This reconfirms our view that we can and will continue to try and create a 10% annual compound return for our shareholders over the next decade excluding cap rate compression. On top of that acquisitions, development opportunities and the recycling of equity is what we like to call icing on the cake and we hope we have a well iced cake.

It won’t be every year. Some years will be up and some years will not be up and some years will be down. But in the long run, our focus will always be on creating long term asset value for our shareholders, which we believe, hope and count on translating into at least a 10% compound annual return over the long run. It’s what we’ve been doing for almost a half a century.

Looking forward we feel -- continue to feel confident about our assets, our momentums and our strategy for the remainder of this year and into 2015. On behalf of all of American Assets, we thank you for your confidence in allowing us to manage your company and we look forward to your continued support.

I would now like to turn it over to our President and CEO John Chamberlain. John, would you please take it from here?

John Chamberlain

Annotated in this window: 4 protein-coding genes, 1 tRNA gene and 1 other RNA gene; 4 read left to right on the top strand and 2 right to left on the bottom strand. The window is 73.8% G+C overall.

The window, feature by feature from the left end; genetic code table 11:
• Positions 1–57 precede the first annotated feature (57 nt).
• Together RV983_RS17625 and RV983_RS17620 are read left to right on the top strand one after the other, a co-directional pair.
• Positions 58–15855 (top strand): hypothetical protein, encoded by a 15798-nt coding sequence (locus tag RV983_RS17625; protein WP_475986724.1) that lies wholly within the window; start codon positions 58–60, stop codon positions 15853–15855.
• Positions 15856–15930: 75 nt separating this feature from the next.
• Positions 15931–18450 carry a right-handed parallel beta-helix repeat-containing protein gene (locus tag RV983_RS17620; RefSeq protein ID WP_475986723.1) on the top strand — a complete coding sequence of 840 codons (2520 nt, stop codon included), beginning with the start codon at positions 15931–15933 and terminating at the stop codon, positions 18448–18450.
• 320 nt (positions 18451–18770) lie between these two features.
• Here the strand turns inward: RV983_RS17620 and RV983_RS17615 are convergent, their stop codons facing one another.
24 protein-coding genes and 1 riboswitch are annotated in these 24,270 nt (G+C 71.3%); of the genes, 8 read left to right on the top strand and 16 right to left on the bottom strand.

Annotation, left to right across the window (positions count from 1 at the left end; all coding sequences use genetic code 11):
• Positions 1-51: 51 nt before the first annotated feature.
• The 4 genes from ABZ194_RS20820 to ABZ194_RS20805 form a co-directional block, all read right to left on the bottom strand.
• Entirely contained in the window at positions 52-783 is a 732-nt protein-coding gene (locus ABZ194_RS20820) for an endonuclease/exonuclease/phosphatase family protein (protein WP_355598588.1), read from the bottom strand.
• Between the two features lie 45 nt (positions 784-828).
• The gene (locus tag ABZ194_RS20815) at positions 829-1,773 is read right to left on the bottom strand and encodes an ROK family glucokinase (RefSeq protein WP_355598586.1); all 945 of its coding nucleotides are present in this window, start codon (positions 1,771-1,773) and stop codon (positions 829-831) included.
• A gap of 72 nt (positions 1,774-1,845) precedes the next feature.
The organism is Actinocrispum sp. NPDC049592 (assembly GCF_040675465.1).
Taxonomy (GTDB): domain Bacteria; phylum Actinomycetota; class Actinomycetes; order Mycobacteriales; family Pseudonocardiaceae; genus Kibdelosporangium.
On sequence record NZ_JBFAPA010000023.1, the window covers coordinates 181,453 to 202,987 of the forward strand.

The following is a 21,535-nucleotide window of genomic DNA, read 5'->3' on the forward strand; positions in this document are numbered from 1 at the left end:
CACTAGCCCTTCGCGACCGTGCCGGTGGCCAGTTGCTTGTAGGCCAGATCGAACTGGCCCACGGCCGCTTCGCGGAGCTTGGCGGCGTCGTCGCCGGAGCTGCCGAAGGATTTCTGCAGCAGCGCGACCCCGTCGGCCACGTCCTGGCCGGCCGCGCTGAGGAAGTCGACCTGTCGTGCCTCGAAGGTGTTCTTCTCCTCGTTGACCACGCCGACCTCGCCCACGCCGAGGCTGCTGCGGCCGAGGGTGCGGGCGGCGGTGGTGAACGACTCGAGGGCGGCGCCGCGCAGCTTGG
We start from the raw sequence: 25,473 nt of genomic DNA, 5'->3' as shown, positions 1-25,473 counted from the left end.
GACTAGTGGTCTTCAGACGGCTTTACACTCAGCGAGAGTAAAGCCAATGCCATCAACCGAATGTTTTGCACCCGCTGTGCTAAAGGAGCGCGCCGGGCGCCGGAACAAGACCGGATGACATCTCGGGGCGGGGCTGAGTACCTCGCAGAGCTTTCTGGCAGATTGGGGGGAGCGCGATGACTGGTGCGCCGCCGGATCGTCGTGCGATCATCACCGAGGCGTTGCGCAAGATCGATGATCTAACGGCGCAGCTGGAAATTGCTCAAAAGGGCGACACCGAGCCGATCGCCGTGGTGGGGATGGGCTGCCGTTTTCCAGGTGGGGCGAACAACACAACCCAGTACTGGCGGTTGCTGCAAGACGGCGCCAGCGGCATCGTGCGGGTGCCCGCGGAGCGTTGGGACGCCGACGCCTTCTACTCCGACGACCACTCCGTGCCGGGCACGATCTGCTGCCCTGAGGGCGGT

Good morning and thank you Ernest. Overall conditions in our core markets Seattle, Portland, San Francisco, San Diego and Oahu continue to show significant signs of strength in all three of our asset classes. We expect this to continue into the foreseeable future.

In addition to the FFO performance Ernest just mentioned, net income available to common stockholders was $3.7 million for the three months ended June 30, 2014, or $0.9 per diluted share. Bob will provide more details on our FFO and same store NOI shortly.

In San Diego we complete construction this month on phase 3 of Torrey Reserve both on track and on budget. Building 6 is 100% leased, Buildings 4 and 5 are experiencing considerable tenant interest. Our 500 Kilowatt photovoltaic instillation is complete and was attached to the grid on July 21, 2014.

Phase 4, buildings 13 and 14 are well underway and now anticipated to be complete in April of 2015. The final steps are taking place in the building permitting process for Sorrento point are approximate 90,000 square feet two building complex across the freeway from Torrey Reserve. Grading is now anticipated to commence in October of this year.

At Lomas Santa Fe plaza, we are pleased to report that we executed a lease with TJX companies for our home goods in place of the previous Ross units. Home goods will be a welcome addition to the center when it opens anticipated to be in February 2015.